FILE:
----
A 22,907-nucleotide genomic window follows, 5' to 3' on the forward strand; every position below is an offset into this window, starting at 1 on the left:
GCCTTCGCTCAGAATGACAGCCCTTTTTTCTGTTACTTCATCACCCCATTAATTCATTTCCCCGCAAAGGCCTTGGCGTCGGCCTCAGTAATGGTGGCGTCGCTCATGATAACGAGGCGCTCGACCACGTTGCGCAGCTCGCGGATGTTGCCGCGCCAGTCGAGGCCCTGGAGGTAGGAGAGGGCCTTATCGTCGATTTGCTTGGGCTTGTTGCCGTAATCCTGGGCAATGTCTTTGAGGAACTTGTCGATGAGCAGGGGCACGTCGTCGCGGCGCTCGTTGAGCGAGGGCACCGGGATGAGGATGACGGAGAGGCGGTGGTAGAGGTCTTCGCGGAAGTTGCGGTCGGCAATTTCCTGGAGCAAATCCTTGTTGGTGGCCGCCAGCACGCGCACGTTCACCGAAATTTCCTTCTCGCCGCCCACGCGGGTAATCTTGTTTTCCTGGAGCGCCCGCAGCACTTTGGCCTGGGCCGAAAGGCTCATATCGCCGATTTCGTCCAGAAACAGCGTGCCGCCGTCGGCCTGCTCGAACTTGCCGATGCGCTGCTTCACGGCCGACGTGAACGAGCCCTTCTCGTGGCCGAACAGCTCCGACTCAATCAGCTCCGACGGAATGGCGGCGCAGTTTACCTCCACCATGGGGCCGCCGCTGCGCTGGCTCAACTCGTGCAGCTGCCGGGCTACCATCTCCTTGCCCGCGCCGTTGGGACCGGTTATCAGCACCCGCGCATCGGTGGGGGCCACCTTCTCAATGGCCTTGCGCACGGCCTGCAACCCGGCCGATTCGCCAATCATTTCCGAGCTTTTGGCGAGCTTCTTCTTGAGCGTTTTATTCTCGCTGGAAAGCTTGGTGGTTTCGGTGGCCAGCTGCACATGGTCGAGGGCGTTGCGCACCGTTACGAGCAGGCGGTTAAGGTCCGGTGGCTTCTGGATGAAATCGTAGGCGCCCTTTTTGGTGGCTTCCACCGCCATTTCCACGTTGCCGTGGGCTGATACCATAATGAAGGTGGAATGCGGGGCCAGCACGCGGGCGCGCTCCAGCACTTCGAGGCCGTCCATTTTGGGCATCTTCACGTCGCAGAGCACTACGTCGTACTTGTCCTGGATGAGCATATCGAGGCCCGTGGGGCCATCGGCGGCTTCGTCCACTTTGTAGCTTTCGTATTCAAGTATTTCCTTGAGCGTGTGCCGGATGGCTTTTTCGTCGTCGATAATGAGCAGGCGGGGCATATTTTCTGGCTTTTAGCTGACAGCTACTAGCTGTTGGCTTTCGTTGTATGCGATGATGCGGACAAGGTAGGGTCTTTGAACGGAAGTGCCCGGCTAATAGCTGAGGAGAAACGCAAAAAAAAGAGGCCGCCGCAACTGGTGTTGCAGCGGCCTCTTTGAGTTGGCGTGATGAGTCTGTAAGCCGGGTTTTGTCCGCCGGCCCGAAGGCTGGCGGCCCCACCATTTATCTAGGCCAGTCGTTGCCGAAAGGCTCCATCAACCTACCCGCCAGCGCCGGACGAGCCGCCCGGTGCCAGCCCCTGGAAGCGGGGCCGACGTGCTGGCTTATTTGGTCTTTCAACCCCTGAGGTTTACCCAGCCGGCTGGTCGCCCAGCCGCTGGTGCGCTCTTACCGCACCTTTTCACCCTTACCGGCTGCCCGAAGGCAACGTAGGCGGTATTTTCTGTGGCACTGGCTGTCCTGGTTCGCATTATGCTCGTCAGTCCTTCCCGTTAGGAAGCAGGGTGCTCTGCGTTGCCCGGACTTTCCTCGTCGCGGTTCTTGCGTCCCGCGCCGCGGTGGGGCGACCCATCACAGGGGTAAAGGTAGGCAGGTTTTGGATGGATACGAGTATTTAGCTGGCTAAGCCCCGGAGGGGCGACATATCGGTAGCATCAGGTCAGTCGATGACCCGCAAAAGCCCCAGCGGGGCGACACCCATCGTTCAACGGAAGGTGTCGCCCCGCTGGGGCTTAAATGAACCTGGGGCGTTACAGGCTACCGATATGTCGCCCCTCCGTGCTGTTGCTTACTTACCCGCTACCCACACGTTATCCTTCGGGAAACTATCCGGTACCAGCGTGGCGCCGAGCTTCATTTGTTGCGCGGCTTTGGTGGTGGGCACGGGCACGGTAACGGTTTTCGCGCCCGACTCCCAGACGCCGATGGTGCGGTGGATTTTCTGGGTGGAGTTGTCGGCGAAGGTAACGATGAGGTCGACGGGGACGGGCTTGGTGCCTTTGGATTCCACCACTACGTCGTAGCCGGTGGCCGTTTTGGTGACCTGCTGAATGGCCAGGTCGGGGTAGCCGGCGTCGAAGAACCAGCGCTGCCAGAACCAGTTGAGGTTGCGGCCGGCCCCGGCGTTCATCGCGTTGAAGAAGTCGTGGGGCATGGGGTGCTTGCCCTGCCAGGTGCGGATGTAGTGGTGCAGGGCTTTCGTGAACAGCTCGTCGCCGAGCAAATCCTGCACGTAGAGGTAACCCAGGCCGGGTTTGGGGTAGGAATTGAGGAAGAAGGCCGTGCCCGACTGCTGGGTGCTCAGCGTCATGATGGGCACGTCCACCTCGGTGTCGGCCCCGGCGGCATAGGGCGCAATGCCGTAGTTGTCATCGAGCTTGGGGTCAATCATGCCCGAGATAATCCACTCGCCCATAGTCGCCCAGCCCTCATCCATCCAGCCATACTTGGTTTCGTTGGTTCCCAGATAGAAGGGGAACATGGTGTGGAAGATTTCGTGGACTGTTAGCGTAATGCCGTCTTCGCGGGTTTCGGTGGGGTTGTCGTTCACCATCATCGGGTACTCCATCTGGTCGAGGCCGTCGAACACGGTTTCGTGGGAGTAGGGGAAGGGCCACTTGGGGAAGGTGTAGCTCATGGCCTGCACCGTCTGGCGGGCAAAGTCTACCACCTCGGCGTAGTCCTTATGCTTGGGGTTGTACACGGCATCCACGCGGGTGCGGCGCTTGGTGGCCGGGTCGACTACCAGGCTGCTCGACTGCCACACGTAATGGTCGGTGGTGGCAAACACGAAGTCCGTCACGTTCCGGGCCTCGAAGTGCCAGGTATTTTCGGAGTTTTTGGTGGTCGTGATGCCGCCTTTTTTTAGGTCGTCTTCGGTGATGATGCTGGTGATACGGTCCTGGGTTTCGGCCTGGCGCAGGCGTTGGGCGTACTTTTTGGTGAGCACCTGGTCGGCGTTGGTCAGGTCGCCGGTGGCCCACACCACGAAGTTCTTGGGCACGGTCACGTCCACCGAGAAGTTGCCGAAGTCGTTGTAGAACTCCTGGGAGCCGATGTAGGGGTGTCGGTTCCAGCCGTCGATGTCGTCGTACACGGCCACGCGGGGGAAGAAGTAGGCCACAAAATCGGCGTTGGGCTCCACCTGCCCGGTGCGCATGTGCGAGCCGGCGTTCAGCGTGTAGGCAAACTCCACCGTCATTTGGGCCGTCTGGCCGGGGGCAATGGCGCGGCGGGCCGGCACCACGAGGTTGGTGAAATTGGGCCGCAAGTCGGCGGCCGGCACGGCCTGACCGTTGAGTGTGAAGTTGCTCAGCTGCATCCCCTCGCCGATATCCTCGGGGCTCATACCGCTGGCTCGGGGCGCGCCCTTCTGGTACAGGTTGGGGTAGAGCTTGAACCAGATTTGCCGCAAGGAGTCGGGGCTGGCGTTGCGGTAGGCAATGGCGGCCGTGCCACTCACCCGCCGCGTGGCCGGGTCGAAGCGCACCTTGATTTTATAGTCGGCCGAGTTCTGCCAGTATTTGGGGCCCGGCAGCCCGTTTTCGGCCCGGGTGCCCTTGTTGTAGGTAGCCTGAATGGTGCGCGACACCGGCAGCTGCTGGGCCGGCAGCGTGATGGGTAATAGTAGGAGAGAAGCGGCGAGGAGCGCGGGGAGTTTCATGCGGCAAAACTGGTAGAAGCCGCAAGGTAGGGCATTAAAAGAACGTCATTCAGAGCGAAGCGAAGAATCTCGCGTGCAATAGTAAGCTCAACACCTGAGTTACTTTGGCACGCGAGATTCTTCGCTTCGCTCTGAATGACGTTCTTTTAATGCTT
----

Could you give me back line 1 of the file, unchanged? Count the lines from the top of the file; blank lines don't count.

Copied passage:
A 22,907-nucleotide genomic window follows, 5' to 3' on the forward strand; every position below is an offset into this window, starting at 1 on the left: